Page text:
Title

From the ‘Exposition Question’ to an International Fair and Exposition: Detroit’s venture in America’s Exposition Fever, 1887-1895

Submitter Information

Harrison PriebeFollow

Type of Proposal

Oral Presentation

Start Date

23-3-2018 10:35 AM

End Date

23-3-2018 11:55 AM

Location

Alumni Auditorium C

Faculty

Faculty of Arts, Humanities and Social Sciences

Faculty Sponsor

Dr. Steven Palmer

Abstract/Description of Original Work

The 1880s represented the birth of America’s elusive desire of exposition fever. Spawned from Western Europe’s elaborate modern expositions in the mid-nineteenth century, the movement would make its way to America in 1876 with Philadelphia's Centennial Exposition. Expositions soon flourish throughout the nation in the 1880s where hundreds were hosted in both small and large American cities. A movement, in which I name exposition fever, was birthed. Once in full swing it was a fever that attracted American cities to answer the call of hosting grand expositions in the hopes of putting their city on the map of a developing world nation. Detroit, suffering from exposition fever, would not be left out as it was announced in 1889 that the city would be hosting their own International Fair and Exposition. My presentation aims to tell the untold story of this historical, yet, forgotten event in Detroit’s history, as I fill in the missing historiographical gap, for to this date there is a complete absence of scholarly work on the exposition itself. Through my analyzes what went into the ambition and planning of Detroit’s top capitalists and politicians to secure its own exposition, I argue that Detroit, with intent to put their city on the map and on par with great American cities such as Chicago and New York, did participate in America’s exposition fever. Starting in 1887, the paper explores the city’s pursuit to host an exposition, deemed the “exposition question” and formed by its most ambitious citizens, and what went into its attempt and failure of producing an exposition. It continues to dissect the city’s success of securing Detroit’s International Fair and Exposition of 1889. The analysis goes further to evaluate what elements of Detroit’s exposition consisted as the norm and what made its exposition unique to separate itself from the rest of nation’s expositions. Furthermore, my presentation continues to explore the exposition’s end in 1895, and how although the grounds were leveled and the fair forgotten, it gave rise to a civic effort to establish the city’s identity, which was carried out through the creation of other grand city projects.

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Mar 23rd, 10:35 AM Mar 23rd, 11:55 AM

From the ‘Exposition Question’ to an International Fair and Exposition: Detroit’s venture in America’s Exposition Fever, 1887-1895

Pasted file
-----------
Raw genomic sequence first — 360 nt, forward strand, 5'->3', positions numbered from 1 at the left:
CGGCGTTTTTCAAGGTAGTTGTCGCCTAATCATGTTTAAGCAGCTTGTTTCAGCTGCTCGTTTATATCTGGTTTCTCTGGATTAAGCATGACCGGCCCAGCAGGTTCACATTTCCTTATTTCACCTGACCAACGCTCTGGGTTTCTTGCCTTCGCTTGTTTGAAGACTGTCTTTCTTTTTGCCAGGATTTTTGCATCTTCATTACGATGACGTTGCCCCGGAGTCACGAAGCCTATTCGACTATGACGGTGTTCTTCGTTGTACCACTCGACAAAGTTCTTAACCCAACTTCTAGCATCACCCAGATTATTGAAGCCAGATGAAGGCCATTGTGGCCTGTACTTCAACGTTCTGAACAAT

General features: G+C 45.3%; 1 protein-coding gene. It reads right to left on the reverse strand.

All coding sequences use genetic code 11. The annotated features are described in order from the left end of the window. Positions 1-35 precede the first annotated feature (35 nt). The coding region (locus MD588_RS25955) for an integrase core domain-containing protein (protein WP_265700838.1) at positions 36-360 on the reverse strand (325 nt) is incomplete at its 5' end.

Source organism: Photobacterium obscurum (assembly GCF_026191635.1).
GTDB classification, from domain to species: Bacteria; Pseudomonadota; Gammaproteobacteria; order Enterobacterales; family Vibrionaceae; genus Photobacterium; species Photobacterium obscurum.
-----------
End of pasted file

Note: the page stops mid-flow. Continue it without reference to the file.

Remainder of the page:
Alumni Auditorium C

The 1880s represented the birth of America’s elusive desire of exposition fever. Spawned from Western Europe’s elaborate modern expositions in the mid-nineteenth century, the movement would make its way to America in 1876 with Philadelphia's Centennial Exposition. Expositions soon flourish throughout the nation in the 1880s where hundreds were hosted in both small and large American cities. A movement, in which I name exposition fever, was birthed. Once in full swing it was a fever that attracted American cities to answer the call of hosting grand expositions in the hopes of putting their city on the map of a developing world nation. Detroit, suffering from exposition fever, would not be left out as it was announced in 1889 that the city would be hosting their own International Fair and Exposition. My presentation aims to tell the untold story of this historical, yet, forgotten event in Detroit’s history, as I fill in the missing historiographical gap, for to this date there is a complete absence of scholarly work on the exposition itself. Through my analyzes what went into the ambition and planning of Detroit’s top capitalists and politicians to secure its own exposition, I argue that Detroit, with intent to put their city on the map and on par with great American cities such as Chicago and New York, did participate in America’s exposition fever. Starting in 1887, the paper explores the city’s pursuit to host an exposition, deemed the “exposition question” and formed by its most ambitious citizens, and what went into its attempt and failure of producing an exposition. It continues to dissect the city’s success of securing Detroit’s International Fair and Exposition of 1889. The analysis goes further to evaluate what elements of Detroit’s exposition consisted as the norm and what made its exposition unique to separate itself from the rest of nation’s expositions. Furthermore, my presentation continues to explore the exposition’s end in 1895, and how although the grounds were leveled and the fair forgotten, it gave rise to a civic effort to establish the city’s identity, which was carried out through the creation of other grand city projects.